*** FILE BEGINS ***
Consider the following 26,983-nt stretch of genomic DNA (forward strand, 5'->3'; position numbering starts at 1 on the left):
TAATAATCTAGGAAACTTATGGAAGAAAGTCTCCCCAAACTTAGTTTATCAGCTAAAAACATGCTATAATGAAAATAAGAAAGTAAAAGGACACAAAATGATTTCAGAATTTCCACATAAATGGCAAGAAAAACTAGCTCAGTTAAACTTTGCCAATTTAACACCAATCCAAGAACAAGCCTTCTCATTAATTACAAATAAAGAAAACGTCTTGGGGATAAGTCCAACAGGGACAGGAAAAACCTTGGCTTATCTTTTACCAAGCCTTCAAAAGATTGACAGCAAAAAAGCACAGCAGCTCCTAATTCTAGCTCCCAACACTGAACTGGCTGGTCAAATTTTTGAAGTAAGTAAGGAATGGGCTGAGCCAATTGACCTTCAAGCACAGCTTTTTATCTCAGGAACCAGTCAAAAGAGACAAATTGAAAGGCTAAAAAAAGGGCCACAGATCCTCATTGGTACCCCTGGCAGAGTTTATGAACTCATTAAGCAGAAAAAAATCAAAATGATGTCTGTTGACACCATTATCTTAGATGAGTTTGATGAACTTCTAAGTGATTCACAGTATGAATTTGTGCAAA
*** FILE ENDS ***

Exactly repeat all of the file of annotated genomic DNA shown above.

Consider the following 26,983-nt stretch of genomic DNA (forward strand, 5'->3'; position numbering starts at 1 on the left):
TAATAATCTAGGAAACTTATGGAAGAAAGTCTCCCCAAACTTAGTTTATCAGCTAAAAACATGCTATAATGAAAATAAGAAAGTAAAAGGACACAAAATGATTTCAGAATTTCCACATAAATGGCAAGAAAAACTAGCTCAGTTAAACTTTGCCAATTTAACACCAATCCAAGAACAAGCCTTCTCATTAATTACAAATAAAGAAAACGTCTTGGGGATAAGTCCAACAGGGACAGGAAAAACCTTGGCTTATCTTTTACCAAGCCTTCAAAAGATTGACAGCAAAAAAGCACAGCAGCTCCTAATTCTAGCTCCCAACACTGAACTGGCTGGTCAAATTTTTGAAGTAAGTAAGGAATGGGCTGAGCCAATTGACCTTCAAGCACAGCTTTTTATCTCAGGAACCAGTCAAAAGAGACAAATTGAAAGGCTAAAAAAAGGGCCACAGATCCTCATTGGTACCCCTGGCAGAGTTTATGAACTCATTAAGCAGAAAAAAATCAAAATGATGTCTGTTGACACCATTATCTTAGATGAGTTTGATGAACTTCTAAGTGATTCACAGTATGAATTTGTGCAAA